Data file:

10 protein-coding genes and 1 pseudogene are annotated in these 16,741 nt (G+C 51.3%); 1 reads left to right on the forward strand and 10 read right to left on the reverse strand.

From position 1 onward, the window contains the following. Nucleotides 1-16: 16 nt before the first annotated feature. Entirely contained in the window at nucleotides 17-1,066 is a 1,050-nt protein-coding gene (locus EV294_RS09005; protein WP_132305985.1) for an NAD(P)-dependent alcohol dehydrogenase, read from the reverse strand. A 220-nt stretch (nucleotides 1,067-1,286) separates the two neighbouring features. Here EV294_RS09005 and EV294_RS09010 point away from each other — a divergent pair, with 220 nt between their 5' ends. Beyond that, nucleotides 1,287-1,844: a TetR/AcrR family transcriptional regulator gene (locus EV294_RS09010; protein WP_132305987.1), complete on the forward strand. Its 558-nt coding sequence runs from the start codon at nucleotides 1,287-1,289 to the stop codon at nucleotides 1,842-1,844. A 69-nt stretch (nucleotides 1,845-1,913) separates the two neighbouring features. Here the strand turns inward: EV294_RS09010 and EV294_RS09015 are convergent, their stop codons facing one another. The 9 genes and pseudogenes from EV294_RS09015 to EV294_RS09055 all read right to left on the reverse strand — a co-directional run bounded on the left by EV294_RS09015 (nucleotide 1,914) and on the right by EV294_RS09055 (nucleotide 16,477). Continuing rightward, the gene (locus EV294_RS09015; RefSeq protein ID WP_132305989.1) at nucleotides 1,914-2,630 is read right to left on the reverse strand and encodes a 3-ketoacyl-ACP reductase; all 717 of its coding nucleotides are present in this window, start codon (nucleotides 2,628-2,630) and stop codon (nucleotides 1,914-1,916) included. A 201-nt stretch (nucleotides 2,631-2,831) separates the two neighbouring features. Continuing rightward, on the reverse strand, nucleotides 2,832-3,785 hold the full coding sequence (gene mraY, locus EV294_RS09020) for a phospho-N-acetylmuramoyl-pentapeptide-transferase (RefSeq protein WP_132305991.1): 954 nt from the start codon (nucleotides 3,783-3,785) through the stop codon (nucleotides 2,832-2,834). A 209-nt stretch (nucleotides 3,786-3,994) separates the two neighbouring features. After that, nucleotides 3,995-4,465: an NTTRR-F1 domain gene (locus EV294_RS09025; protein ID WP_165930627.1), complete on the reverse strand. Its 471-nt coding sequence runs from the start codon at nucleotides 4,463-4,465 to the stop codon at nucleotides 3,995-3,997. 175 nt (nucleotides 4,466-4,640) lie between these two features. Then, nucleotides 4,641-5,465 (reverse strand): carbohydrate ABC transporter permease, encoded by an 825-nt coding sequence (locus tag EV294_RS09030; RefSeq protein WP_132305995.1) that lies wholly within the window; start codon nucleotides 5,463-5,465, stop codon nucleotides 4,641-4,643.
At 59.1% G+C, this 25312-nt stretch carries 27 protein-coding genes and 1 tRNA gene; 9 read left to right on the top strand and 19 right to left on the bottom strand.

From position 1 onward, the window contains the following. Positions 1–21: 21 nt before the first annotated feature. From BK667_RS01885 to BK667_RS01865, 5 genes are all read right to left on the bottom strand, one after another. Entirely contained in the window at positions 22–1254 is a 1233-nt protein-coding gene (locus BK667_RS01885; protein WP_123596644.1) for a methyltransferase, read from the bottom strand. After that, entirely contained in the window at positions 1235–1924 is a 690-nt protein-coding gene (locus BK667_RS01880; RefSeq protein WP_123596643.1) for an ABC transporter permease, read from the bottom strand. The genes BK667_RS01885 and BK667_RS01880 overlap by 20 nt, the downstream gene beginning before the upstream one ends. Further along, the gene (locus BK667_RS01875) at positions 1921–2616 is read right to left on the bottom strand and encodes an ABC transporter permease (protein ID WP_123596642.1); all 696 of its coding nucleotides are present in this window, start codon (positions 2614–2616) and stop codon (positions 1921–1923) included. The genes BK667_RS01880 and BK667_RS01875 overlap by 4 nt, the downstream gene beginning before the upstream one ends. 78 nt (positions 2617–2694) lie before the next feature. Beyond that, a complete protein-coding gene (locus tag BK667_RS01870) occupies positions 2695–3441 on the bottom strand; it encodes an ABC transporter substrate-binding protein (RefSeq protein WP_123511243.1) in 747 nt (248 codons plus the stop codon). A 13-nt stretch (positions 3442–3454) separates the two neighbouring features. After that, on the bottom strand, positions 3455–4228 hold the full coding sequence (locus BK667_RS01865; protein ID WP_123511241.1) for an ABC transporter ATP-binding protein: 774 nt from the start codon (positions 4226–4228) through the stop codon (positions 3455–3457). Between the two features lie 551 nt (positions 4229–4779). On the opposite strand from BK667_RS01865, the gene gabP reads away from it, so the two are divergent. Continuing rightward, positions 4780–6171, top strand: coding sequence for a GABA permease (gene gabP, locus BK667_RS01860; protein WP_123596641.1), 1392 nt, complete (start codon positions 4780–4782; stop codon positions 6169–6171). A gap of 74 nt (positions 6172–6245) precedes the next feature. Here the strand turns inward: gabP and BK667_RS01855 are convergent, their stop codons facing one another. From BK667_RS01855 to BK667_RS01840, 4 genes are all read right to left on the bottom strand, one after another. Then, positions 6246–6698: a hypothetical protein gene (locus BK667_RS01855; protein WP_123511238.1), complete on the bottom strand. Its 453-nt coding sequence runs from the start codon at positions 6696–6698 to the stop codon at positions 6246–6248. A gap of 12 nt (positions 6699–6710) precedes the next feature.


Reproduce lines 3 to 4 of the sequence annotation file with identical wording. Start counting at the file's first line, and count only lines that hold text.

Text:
At 59.1% G+C, this 25312-nt stretch carries 27 protein-coding genes and 1 tRNA gene; 9 read left to right on the top strand and 19 right to left on the bottom strand.

From position 1 onward, the window contains the following. Positions 1–21: 21 nt before the first annotated feature. From BK667_RS01885 to BK667_RS01865, 5 genes are all read right to left on the bottom strand, one after another. Entirely contained in the window at positions 22–1254 is a 1233-nt protein-coding gene (locus BK667_RS01885; protein WP_123596644.1) for a methyltransferase, read from the bottom strand. After that, entirely contained in the window at positions 1235–1924 is a 690-nt protein-coding gene (locus BK667_RS01880; RefSeq protein WP_123596643.1) for an ABC transporter permease, read from the bottom strand. The genes BK667_RS01885 and BK667_RS01880 overlap by 20 nt, the downstream gene beginning before the upstream one ends. Further along, the gene (locus BK667_RS01875) at positions 1921–2616 is read right to left on the bottom strand and encodes an ABC transporter permease (protein ID WP_123596642.1); all 696 of its coding nucleotides are present in this window, start codon (positions 2614–2616) and stop codon (positions 1921–1923) included. The genes BK667_RS01880 and BK667_RS01875 overlap by 4 nt, the downstream gene beginning before the upstream one ends. 78 nt (positions 2617–2694) lie before the next feature. Beyond that, a complete protein-coding gene (locus tag BK667_RS01870) occupies positions 2695–3441 on the bottom strand; it encodes an ABC transporter substrate-binding protein (RefSeq protein WP_123511243.1) in 747 nt (248 codons plus the stop codon). A 13-nt stretch (positions 3442–3454) separates the two neighbouring features. After that, on the bottom strand, positions 3455–4228 hold the full coding sequence (locus BK667_RS01865; protein ID WP_123511241.1) for an ABC transporter ATP-binding protein: 774 nt from the start codon (positions 4226–4228) through the stop codon (positions 3455–3457). Between the two features lie 551 nt (positions 4229–4779). On the opposite strand from BK667_RS01865, the gene gabP reads away from it, so the two are divergent. Continuing rightward, positions 4780–6171, top strand: coding sequence for a GABA permease (gene gabP, locus BK667_RS01860; protein WP_123596641.1), 1392 nt, complete (start codon positions 4780–4782; stop codon positions 6169–6171). A gap of 74 nt (positions 6172–6245) precedes the next feature. Here the strand turns inward: gabP and BK667_RS01855 are convergent, their stop codons facing one another. From BK667_RS01855 to BK667_RS01840, 4 genes are all read right to left on the bottom strand, one after another. Then, positions 6246–6698: a hypothetical protein gene (locus BK667_RS01855; protein WP_123511238.1), complete on the bottom strand. Its 453-nt coding sequence runs from the start codon at positions 6696–6698 to the stop codon at positions 6246–6248. A gap of 12 nt (positions 6699–6710) precedes the next feature.